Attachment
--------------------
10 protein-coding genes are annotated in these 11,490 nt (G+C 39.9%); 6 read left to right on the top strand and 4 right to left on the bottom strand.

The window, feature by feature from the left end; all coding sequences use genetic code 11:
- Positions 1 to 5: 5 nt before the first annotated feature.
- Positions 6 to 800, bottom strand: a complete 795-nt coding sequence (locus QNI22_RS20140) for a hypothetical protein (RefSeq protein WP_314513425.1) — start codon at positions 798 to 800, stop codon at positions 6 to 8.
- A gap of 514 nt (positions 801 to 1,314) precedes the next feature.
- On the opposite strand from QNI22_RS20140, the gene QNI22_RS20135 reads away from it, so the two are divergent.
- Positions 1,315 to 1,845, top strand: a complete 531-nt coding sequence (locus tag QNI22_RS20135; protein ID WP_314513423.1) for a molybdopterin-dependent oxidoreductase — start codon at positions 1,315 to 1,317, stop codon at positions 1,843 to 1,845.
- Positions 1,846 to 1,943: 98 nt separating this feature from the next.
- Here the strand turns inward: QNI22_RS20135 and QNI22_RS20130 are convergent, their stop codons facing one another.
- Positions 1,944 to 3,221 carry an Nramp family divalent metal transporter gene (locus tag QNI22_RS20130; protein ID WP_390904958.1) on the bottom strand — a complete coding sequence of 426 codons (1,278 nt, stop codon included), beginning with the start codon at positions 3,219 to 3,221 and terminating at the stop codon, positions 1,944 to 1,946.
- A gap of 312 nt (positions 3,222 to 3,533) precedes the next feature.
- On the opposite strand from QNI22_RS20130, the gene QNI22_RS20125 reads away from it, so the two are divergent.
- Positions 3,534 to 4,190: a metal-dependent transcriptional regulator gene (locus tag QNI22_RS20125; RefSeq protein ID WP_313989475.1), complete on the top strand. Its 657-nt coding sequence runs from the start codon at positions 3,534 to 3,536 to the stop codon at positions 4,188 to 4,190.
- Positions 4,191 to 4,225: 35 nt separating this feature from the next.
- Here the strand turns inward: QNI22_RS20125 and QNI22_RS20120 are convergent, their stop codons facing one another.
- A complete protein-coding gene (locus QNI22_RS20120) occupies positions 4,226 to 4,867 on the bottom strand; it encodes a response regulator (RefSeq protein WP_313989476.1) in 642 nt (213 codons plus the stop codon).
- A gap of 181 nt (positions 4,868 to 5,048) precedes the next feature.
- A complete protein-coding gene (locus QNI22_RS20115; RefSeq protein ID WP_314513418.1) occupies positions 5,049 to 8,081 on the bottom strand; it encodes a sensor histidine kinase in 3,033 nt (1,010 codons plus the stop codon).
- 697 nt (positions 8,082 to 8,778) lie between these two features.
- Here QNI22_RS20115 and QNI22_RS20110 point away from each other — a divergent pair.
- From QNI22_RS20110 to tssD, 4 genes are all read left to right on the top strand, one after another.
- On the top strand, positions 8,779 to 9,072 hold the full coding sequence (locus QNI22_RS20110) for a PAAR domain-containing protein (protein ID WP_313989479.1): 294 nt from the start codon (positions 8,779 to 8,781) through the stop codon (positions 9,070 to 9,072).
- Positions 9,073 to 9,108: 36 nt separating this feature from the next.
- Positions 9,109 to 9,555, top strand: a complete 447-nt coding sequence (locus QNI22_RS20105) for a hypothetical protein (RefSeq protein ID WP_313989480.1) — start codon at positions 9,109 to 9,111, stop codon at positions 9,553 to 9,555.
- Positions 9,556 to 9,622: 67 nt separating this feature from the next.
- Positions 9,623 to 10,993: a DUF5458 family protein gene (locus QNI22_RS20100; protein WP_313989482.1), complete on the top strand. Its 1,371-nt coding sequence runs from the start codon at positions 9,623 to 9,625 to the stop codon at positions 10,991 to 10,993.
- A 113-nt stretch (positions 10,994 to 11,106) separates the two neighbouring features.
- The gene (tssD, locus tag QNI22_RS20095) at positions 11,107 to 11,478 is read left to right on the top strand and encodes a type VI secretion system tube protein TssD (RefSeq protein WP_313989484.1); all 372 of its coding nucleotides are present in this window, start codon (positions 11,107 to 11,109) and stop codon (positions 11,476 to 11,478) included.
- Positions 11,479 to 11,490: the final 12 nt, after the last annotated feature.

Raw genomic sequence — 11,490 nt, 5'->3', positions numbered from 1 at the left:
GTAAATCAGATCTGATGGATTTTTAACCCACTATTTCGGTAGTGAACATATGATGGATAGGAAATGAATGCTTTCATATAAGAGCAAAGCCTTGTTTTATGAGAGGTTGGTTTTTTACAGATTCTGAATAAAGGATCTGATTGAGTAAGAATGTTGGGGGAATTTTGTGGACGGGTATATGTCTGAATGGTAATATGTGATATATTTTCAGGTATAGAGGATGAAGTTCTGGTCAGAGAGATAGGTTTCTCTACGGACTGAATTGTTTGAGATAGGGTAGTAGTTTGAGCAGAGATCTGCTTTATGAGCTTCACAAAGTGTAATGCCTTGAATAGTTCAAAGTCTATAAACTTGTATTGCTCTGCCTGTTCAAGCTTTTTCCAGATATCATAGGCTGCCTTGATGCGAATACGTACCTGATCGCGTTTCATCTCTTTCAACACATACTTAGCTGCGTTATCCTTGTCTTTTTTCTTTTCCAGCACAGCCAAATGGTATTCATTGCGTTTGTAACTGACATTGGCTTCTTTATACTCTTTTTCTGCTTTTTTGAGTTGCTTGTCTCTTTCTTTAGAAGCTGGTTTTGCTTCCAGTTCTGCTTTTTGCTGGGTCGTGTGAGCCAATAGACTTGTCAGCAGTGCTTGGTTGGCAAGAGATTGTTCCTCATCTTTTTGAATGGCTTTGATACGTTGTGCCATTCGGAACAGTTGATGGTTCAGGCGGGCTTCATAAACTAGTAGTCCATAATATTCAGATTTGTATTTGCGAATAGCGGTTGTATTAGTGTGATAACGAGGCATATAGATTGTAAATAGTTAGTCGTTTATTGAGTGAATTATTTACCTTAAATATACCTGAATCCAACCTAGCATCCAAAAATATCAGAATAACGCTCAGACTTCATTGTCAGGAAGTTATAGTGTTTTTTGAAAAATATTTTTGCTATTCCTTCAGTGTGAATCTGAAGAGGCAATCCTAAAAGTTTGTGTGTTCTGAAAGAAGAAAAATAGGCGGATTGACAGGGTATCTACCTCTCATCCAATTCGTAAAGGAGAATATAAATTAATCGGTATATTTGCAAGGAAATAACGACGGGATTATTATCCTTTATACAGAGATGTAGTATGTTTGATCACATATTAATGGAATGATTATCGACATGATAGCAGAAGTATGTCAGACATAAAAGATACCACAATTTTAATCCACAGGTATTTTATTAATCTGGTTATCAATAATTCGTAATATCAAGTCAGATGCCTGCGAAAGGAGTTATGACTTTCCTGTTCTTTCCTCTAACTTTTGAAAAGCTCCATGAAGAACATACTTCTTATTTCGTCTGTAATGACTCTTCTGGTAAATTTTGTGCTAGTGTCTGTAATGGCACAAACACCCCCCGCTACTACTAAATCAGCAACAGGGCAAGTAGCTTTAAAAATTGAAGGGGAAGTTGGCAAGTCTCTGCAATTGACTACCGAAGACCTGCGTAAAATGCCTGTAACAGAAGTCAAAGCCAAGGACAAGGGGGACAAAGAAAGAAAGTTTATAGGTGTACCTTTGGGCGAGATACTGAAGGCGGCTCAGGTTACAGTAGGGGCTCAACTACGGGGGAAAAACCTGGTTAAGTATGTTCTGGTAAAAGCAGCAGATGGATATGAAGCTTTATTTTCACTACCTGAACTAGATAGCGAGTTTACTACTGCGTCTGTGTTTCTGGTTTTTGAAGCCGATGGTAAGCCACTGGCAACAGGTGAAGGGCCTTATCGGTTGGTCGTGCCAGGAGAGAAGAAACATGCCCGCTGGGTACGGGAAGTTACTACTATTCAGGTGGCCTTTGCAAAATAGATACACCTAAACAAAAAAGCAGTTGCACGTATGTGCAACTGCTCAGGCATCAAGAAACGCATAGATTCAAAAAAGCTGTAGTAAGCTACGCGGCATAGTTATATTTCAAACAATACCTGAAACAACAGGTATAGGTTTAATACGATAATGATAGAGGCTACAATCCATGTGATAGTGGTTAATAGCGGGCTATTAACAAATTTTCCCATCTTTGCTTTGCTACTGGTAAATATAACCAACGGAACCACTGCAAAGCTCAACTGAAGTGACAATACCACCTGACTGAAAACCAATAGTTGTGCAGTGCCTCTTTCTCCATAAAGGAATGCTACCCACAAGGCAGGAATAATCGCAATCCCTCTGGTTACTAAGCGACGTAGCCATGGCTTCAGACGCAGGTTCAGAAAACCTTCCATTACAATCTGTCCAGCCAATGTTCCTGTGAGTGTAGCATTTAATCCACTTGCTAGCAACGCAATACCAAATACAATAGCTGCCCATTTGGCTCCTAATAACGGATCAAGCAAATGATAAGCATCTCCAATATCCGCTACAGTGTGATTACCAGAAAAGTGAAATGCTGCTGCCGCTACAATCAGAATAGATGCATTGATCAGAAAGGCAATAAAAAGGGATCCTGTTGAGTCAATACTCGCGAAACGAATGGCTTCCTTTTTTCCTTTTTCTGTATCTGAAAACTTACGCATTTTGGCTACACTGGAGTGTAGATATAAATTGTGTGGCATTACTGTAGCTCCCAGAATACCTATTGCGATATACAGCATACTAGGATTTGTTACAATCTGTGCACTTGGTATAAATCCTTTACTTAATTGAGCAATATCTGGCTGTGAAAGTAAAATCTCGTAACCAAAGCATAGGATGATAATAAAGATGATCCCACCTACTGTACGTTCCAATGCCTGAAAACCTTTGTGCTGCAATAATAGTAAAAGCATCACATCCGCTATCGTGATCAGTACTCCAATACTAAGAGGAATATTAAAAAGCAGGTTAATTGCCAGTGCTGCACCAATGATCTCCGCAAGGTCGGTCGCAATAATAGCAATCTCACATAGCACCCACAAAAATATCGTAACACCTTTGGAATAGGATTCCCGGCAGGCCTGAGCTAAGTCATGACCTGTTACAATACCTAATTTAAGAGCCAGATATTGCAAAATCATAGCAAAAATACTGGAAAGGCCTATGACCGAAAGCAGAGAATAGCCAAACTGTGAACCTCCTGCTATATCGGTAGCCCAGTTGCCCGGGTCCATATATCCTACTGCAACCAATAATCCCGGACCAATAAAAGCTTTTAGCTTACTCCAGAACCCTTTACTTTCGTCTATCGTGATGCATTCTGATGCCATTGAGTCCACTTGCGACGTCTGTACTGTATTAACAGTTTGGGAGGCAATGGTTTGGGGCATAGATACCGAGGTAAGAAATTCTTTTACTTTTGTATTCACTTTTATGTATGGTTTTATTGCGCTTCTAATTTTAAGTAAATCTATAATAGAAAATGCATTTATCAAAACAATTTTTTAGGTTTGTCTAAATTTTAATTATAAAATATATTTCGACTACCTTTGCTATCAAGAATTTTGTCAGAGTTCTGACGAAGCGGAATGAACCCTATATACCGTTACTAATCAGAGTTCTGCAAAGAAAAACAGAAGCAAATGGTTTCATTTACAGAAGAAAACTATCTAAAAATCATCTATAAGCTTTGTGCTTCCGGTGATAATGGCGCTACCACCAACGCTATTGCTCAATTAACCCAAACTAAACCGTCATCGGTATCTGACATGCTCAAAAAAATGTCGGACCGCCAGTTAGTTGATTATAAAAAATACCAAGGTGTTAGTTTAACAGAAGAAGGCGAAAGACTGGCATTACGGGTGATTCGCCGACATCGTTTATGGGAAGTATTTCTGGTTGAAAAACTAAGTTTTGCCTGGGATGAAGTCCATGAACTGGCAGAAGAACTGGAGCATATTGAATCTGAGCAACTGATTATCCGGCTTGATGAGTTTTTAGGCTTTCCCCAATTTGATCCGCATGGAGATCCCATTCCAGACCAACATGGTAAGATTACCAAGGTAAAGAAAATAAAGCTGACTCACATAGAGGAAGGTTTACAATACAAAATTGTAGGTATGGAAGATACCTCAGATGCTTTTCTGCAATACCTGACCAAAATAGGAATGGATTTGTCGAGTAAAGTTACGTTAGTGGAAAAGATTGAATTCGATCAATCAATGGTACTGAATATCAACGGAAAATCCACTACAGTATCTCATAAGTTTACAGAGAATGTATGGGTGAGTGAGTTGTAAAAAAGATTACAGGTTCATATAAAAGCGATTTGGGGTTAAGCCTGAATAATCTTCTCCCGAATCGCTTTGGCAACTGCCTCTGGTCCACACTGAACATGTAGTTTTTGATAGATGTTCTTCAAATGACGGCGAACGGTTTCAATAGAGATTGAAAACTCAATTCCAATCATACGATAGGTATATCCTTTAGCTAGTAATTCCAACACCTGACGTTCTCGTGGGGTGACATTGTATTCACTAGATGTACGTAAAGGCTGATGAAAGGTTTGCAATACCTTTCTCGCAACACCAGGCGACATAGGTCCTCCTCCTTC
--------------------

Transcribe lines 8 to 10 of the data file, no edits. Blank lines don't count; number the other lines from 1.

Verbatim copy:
- Positions 1,846 to 1,943: 98 nt separating this feature from the next.
- Here the strand turns inward: QNI22_RS20135 and QNI22_RS20130 are convergent, their stop codons facing one another.
- Positions 1,944 to 3,221 carry an Nramp family divalent metal transporter gene (locus tag QNI22_RS20130; protein ID WP_390904958.1) on the bottom strand — a complete coding sequence of 426 codons (1,278 nt, stop codon included), beginning with the start codon at positions 3,219 to 3,221 and terminating at the stop codon, positions 1,944 to 1,946.